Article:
As FAA seeks to add controllers, union pleads for contract

As Federal Aviation Administration officials issued a new plan to hire more air traffic controllers, a labor representative told lawmakers Thursday that the agency won't be able to maintain adequate staffing levels unless it negotiates a new contract with controllers.

"Without a concerted effort to attract experienced controllers and retain our current workforce, the ATC system will continue to lose controllers, and that will mean flight delays, runway incursions and increased chance of aviation disasters," said Patrick Forrey, president of the National Air Traffic Controllers Association. He testified at a hearing held by the Senate Commerce Subcommittee on Aviation.

"Though the FAA continually refers to a contract," he said, "the truth is that NATCA [members], including air traffic controllers, engineers, test pilots, nurses, lawyers and others, are working under imposed work and pay rules. This is not a contract."

The union and the agency were unable to reach agreement on pay and benefits issues last year, resulting in an impasse and the forced implementation of the agency's final proposal.

Forrey said resolving the differences and agreeing on a new contract would show controllers that they have an opportunity for better pay and better work rules, and thus discourage them from retiring as soon as they are eligible.

Lawmakers did not pledge action on the matter, but said they would follow up with several hearings on the reauthorization of the FAA, including several that will focus on the agency's budget and modernization. NATCA spokesman Doug Church said that one hearing will be devoted to the controller staffing issue.

"I want to be a part of the solution on this," said Sen. John Jay Rockefeller, D-W.Va. "This has to happen … not just because of timing but because of its power to do damage to the nation."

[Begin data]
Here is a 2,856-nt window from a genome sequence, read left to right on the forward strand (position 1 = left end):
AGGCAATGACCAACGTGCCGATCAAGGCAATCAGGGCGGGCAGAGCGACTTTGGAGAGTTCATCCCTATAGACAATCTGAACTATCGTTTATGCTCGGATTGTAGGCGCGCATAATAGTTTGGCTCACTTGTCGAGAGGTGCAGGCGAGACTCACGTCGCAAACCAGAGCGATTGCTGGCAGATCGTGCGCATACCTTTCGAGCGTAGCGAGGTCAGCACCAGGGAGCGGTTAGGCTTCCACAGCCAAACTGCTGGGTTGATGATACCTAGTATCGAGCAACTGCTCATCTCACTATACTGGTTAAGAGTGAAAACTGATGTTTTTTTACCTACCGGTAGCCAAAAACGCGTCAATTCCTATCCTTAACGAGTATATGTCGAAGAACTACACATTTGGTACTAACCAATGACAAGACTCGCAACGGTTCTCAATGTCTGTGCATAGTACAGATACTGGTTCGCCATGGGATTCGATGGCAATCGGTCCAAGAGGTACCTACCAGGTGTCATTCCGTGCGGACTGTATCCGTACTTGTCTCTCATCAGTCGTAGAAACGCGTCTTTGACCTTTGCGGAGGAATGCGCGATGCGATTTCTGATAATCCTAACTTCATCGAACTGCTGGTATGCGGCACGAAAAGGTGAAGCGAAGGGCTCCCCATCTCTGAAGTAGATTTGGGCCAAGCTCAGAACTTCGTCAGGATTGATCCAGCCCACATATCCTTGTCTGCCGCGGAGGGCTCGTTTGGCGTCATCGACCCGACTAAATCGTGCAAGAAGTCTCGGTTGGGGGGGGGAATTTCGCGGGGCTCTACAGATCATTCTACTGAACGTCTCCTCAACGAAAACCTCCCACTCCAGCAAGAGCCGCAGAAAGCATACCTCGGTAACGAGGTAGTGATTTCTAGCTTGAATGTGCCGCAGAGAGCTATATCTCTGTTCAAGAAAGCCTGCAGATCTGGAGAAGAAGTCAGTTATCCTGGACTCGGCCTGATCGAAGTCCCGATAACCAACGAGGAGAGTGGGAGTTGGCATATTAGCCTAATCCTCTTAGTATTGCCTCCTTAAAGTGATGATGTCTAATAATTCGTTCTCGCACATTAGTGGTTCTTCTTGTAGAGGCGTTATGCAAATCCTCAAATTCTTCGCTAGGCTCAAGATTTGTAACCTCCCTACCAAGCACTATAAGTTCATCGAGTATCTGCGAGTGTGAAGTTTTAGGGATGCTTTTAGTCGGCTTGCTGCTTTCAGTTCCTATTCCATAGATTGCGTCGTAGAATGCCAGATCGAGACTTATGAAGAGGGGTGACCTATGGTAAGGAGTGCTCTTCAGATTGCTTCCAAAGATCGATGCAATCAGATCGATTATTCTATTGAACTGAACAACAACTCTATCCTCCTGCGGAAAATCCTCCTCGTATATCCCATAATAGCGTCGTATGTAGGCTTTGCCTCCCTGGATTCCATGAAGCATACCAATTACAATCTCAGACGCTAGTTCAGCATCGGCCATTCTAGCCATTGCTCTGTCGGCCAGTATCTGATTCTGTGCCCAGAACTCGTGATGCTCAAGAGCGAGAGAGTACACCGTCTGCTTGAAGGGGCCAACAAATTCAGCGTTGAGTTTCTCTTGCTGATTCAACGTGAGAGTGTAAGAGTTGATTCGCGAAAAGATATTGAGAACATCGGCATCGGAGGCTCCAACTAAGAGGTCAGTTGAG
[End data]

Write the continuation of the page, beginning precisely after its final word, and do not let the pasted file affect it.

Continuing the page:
The air traffic controller staffing crisis has long been a matter of debate. The problem can be traced back to 1981, when President Reagan fired more than 10,000 controllers and hired replacements. Nearly three-quarters of those will be eligible for retirement within the next eight years.

On Wednesday, the FAA released an updated plan to hire more than 15,000 air traffic controllers over the next decade. The plan calls for hiring nearly 1,400 new controllers this year, a net increase of 189 controllers over 2006 hiring levels.

It provides a range of authorized controller staffing numbers for each of the agency's 314 facilities across the country, in an attempt to allow more flexibility in matching the number of controllers with traffic volume and workload.

"Air traffic levels are very dynamic," said FAA Administrator Marion Blakey in a statement on the new plan. "It is critical that we staff facilities based on actual and forecasted traffic demands. We are confident that the new controller hires will be able to meet the needs of the future."

Experts at the hearing argued that an attempt to rapidly modernize the nation's 1950s air traffic control system and implement a new system could help meet all of the demands of the 21st century.

But Church of NATCA argued that though new computer displays and better software have improved the efficiency of controllers, the introduction of new technologies would not replace the great demand for highly skilled controllers.